Get hands on in our center, working to improve the lives of orangutans and rehabilitate them for a life in the wilderness!
This project, which was our flagship project is now a multi-award-winning orangutan volunteer project based at Matang Wildlife Centre. Here you can get involved with the conservation and protection of one of the world's most fascinating and enchanting species – the Bornean orangutan.
About the Project
Due to mass deforestation, mining and forest fires, the habitat of the area's orangutans is depleting and under constant threat. As a consequence, the species is increasingly endangered. The Matang Wildlife Centre is a refuge for orangutans which have been left injured, orphaned or have been rescued, usually as a direct result of these threats. The centre works tirelessly to reverse this trend in a number of ways and is thoroughly enriched by the involvement of the volunteers. Taking part in this project allows you to become a Borneo orangutan volunteer where you will actively participate in the efforts of the impressive Matang Wildlife Centre and its fantastic team and help to improve the lives of the orangutans; all whilst working towards their future protection.
As a volunteer on this project you will enjoy the incredible rainforest surroundings of Kubah National Park as your backyard, and work as part of a team alongside the local facilitators to aid the Boreno orangutan sanctuary through improving husbandry standards, providing enrichment for the orangutans and assisting with construction tasks. This allows the Sarawak Forestry Corporation (who manage the centre which is owned by the Sarawak government) to concentrate on the rehabilitation of the orangutans in Borneo and the centre's other animals.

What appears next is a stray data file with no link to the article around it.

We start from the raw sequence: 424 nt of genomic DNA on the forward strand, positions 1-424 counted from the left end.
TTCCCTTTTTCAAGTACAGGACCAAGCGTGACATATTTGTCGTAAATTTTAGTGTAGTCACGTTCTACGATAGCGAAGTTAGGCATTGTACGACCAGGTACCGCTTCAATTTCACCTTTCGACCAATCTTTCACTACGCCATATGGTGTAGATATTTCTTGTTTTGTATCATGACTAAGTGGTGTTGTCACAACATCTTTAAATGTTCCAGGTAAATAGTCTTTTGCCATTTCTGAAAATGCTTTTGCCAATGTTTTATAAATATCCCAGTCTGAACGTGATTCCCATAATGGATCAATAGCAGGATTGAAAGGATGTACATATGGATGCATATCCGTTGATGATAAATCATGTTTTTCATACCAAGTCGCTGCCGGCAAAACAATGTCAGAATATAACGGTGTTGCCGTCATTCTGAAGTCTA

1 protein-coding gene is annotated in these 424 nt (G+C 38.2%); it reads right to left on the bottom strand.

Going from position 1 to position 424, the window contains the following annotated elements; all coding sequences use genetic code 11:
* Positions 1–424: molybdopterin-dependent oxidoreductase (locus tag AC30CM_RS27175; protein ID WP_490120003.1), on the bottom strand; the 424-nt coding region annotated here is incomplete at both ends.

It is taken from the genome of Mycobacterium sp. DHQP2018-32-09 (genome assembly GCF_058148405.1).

You will need to arrive at Kuching Airport on the start date of your project between 7am and 5pm, where you will be met by a project representative in the arrivals hall and transferred by road to your first nights accommodation. On the first night there is a welcome dinner where you will meet all of your fellow volunteers and the project facilitators. The next day after breakfast, you and the rest of your group will take a private transfer to the Matang Wildlife Centre Orangutan Sanctuary. Here, after settling in, you will meet the project staff and take a full tour of the centre.
Volunteers help to build, wash, feed, paint, and enrich the lives of the orangutans, surrounded by the stunning landscapes of the rainforest and National Park around Mount Kubah. Whilst working at the project, volunteers get to know and understand the different personalities of all the orangutans at the centre, watch as babies go off to ‘jungle school’ to learn how to survive in the wild, and learn about orangutan conservation, and the future safeguarding of the species. To maintain the upmost respect for the cause, volunteers and staff do not make physical contact with the orangutans unless absolutely necessary, as this can lead to them developing an unhealthy lack of fear towards humans, and consequently they are liable to trust humans with bad intent once back in the wild. Instead, the project’s efforts are focussed solely on the successful rehabilitation and reintroduction of orangutans back into their natural habitat.